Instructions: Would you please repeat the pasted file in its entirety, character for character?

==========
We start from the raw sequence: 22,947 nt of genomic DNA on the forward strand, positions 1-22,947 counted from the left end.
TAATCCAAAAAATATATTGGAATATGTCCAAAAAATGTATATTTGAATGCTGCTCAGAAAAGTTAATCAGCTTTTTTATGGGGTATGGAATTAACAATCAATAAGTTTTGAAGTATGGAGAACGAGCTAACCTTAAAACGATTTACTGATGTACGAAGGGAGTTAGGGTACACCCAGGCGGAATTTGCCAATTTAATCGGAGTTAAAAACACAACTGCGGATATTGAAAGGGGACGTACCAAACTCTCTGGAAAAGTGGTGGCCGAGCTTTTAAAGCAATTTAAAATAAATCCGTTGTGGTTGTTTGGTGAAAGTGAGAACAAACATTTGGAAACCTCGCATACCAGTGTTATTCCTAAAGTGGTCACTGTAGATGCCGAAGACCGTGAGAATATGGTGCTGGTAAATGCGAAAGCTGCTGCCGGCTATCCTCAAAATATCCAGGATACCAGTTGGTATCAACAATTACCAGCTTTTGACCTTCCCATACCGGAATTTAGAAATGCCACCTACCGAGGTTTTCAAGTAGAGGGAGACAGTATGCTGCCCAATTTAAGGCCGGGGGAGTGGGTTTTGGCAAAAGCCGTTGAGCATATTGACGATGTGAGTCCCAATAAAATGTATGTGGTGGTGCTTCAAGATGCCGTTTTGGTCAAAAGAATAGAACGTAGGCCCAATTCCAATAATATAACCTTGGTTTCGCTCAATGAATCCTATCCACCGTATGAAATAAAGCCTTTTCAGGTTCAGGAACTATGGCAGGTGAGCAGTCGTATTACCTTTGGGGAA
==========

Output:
We start from the raw sequence: 22,947 nt of genomic DNA on the forward strand, positions 1-22,947 counted from the left end.
TAATCCAAAAAATATATTGGAATATGTCCAAAAAATGTATATTTGAATGCTGCTCAGAAAAGTTAATCAGCTTTTTTATGGGGTATGGAATTAACAATCAATAAGTTTTGAAGTATGGAGAACGAGCTAACCTTAAAACGATTTACTGATGTACGAAGGGAGTTAGGGTACACCCAGGCGGAATTTGCCAATTTAATCGGAGTTAAAAACACAACTGCGGATATTGAAAGGGGACGTACCAAACTCTCTGGAAAAGTGGTGGCCGAGCTTTTAAAGCAATTTAAAATAAATCCGTTGTGGTTGTTTGGTGAAAGTGAGAACAAACATTTGGAAACCTCGCATACCAGTGTTATTCCTAAAGTGGTCACTGTAGATGCCGAAGACCGTGAGAATATGGTGCTGGTAAATGCGAAAGCTGCTGCCGGCTATCCTCAAAATATCCAGGATACCAGTTGGTATCAACAATTACCAGCTTTTGACCTTCCCATACCGGAATTTAGAAATGCCACCTACCGAGGTTTTCAAGTAGAGGGAGACAGTATGCTGCCCAATTTAAGGCCGGGGGAGTGGGTTTTGGCAAAAGCCGTTGAGCATATTGACGATGTGAGTCCCAATAAAATGTATGTGGTGGTGCTTCAAGATGCCGTTTTGGTCAAAAGAATAGAACGTAGGCCCAATTCCAATAATATAACCTTGGTTTCGCTCAATGAATCCTATCCACCGTATGAAATAAAGCCTTTTCAGGTTCAGGAACTATGGCAGGTGAGCAGTCGTATTACCTTTGGGGAA